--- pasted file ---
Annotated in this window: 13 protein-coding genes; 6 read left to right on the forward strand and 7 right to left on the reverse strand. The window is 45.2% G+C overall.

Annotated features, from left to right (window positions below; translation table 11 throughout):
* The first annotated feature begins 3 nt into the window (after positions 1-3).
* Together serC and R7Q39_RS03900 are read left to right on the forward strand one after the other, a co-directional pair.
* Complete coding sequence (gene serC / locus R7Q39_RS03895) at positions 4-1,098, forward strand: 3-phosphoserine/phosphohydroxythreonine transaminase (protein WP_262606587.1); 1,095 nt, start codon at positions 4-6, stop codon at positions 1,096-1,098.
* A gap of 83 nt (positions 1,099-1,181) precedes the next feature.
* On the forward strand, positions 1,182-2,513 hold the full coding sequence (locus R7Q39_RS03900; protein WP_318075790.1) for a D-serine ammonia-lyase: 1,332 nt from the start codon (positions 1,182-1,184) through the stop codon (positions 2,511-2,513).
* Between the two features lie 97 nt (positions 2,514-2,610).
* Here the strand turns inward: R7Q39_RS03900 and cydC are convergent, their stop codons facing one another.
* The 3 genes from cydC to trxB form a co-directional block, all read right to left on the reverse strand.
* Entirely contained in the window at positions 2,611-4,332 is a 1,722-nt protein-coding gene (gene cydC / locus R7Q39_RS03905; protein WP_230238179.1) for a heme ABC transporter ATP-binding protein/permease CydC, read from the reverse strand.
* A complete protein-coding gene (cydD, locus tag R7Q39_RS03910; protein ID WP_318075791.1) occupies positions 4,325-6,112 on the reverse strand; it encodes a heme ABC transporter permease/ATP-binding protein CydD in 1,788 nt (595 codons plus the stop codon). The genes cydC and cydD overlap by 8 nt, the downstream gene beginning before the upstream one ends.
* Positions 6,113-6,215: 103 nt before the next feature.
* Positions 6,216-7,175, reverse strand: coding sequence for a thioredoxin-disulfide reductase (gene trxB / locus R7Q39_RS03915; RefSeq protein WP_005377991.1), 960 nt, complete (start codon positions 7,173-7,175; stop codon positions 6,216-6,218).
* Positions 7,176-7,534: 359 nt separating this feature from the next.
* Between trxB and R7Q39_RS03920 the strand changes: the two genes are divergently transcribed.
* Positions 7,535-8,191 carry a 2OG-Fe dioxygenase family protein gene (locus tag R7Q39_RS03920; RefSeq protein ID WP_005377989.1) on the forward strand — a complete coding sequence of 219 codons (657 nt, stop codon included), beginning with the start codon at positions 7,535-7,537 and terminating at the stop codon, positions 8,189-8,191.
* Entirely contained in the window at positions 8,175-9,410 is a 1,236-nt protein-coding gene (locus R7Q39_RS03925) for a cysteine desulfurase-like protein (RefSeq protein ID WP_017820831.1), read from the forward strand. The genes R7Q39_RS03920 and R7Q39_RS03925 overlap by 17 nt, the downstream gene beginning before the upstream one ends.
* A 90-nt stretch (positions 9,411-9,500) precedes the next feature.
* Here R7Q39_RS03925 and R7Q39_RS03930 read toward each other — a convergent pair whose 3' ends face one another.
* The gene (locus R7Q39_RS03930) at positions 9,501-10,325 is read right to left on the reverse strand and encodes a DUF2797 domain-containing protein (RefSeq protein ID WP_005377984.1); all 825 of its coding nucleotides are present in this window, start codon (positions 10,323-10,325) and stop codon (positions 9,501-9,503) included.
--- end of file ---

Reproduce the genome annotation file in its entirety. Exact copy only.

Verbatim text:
Annotated in this window: 13 protein-coding genes; 6 read left to right on the forward strand and 7 right to left on the reverse strand. The window is 45.2% G+C overall.

Annotated features, from left to right (window positions below; translation table 11 throughout):
* The first annotated feature begins 3 nt into the window (after positions 1-3).
* Together serC and R7Q39_RS03900 are read left to right on the forward strand one after the other, a co-directional pair.
* Complete coding sequence (gene serC / locus R7Q39_RS03895) at positions 4-1,098, forward strand: 3-phosphoserine/phosphohydroxythreonine transaminase (protein WP_262606587.1); 1,095 nt, start codon at positions 4-6, stop codon at positions 1,096-1,098.
* A gap of 83 nt (positions 1,099-1,181) precedes the next feature.
* On the forward strand, positions 1,182-2,513 hold the full coding sequence (locus R7Q39_RS03900; protein WP_318075790.1) for a D-serine ammonia-lyase: 1,332 nt from the start codon (positions 1,182-1,184) through the stop codon (positions 2,511-2,513).
* Between the two features lie 97 nt (positions 2,514-2,610).
* Here the strand turns inward: R7Q39_RS03900 and cydC are convergent, their stop codons facing one another.
* The 3 genes from cydC to trxB form a co-directional block, all read right to left on the reverse strand.
* Entirely contained in the window at positions 2,611-4,332 is a 1,722-nt protein-coding gene (gene cydC / locus R7Q39_RS03905; protein WP_230238179.1) for a heme ABC transporter ATP-binding protein/permease CydC, read from the reverse strand.
* A complete protein-coding gene (cydD, locus tag R7Q39_RS03910; protein ID WP_318075791.1) occupies positions 4,325-6,112 on the reverse strand; it encodes a heme ABC transporter permease/ATP-binding protein CydD in 1,788 nt (595 codons plus the stop codon). The genes cydC and cydD overlap by 8 nt, the downstream gene beginning before the upstream one ends.
* Positions 6,113-6,215: 103 nt before the next feature.
* Positions 6,216-7,175, reverse strand: coding sequence for a thioredoxin-disulfide reductase (gene trxB / locus R7Q39_RS03915; RefSeq protein WP_005377991.1), 960 nt, complete (start codon positions 7,173-7,175; stop codon positions 6,216-6,218).
* Positions 7,176-7,534: 359 nt separating this feature from the next.
* Between trxB and R7Q39_RS03920 the strand changes: the two genes are divergently transcribed.
* Positions 7,535-8,191 carry a 2OG-Fe dioxygenase family protein gene (locus tag R7Q39_RS03920; RefSeq protein ID WP_005377989.1) on the forward strand — a complete coding sequence of 219 codons (657 nt, stop codon included), beginning with the start codon at positions 7,535-7,537 and terminating at the stop codon, positions 8,189-8,191.
* Entirely contained in the window at positions 8,175-9,410 is a 1,236-nt protein-coding gene (locus R7Q39_RS03925) for a cysteine desulfurase-like protein (RefSeq protein ID WP_017820831.1), read from the forward strand. The genes R7Q39_RS03920 and R7Q39_RS03925 overlap by 17 nt, the downstream gene beginning before the upstream one ends.
* A 90-nt stretch (positions 9,411-9,500) precedes the next feature.
* Here R7Q39_RS03925 and R7Q39_RS03930 read toward each other — a convergent pair whose 3' ends face one another.
* The gene (locus R7Q39_RS03930) at positions 9,501-10,325 is read right to left on the reverse strand and encodes a DUF2797 domain-containing protein (RefSeq protein ID WP_005377984.1); all 825 of its coding nucleotides are present in this window, start codon (positions 10,323-10,325) and stop codon (positions 9,501-9,503) included.